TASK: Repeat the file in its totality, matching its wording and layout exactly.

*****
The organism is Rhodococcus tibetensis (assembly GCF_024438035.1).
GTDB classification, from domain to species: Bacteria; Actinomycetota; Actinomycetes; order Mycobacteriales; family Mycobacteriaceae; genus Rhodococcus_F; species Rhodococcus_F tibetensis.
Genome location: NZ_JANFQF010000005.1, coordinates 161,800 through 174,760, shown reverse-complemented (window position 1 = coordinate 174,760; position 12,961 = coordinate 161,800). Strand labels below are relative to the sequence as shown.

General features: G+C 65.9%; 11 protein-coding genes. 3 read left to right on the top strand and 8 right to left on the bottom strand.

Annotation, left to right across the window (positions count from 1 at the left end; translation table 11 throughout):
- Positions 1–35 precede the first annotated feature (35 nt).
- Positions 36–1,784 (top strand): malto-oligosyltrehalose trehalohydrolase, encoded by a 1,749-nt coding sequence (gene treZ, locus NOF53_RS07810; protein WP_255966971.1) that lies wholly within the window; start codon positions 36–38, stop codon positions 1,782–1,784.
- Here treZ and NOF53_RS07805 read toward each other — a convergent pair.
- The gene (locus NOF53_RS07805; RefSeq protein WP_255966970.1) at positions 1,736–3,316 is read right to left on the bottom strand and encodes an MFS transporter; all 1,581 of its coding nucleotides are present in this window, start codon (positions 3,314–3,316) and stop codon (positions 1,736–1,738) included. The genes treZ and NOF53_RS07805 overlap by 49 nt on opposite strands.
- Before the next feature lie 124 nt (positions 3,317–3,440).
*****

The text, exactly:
The organism is Rhodococcus tibetensis (assembly GCF_024438035.1).
GTDB classification, from domain to species: Bacteria; Actinomycetota; Actinomycetes; order Mycobacteriales; family Mycobacteriaceae; genus Rhodococcus_F; species Rhodococcus_F tibetensis.
Genome location: NZ_JANFQF010000005.1, coordinates 161,800 through 174,760, shown reverse-complemented (window position 1 = coordinate 174,760; position 12,961 = coordinate 161,800). Strand labels below are relative to the sequence as shown.

General features: G+C 65.9%; 11 protein-coding genes. 3 read left to right on the top strand and 8 right to left on the bottom strand.

Annotation, left to right across the window (positions count from 1 at the left end; translation table 11 throughout):
- Positions 1–35 precede the first annotated feature (35 nt).
- Positions 36–1,784 (top strand): malto-oligosyltrehalose trehalohydrolase, encoded by a 1,749-nt coding sequence (gene treZ, locus NOF53_RS07810; protein WP_255966971.1) that lies wholly within the window; start codon positions 36–38, stop codon positions 1,782–1,784.
- Here treZ and NOF53_RS07805 read toward each other — a convergent pair.
- The gene (locus NOF53_RS07805; RefSeq protein WP_255966970.1) at positions 1,736–3,316 is read right to left on the bottom strand and encodes an MFS transporter; all 1,581 of its coding nucleotides are present in this window, start codon (positions 3,314–3,316) and stop codon (positions 1,736–1,738) included. The genes treZ and NOF53_RS07805 overlap by 49 nt on opposite strands.
- Before the next feature lie 124 nt (positions 3,317–3,440).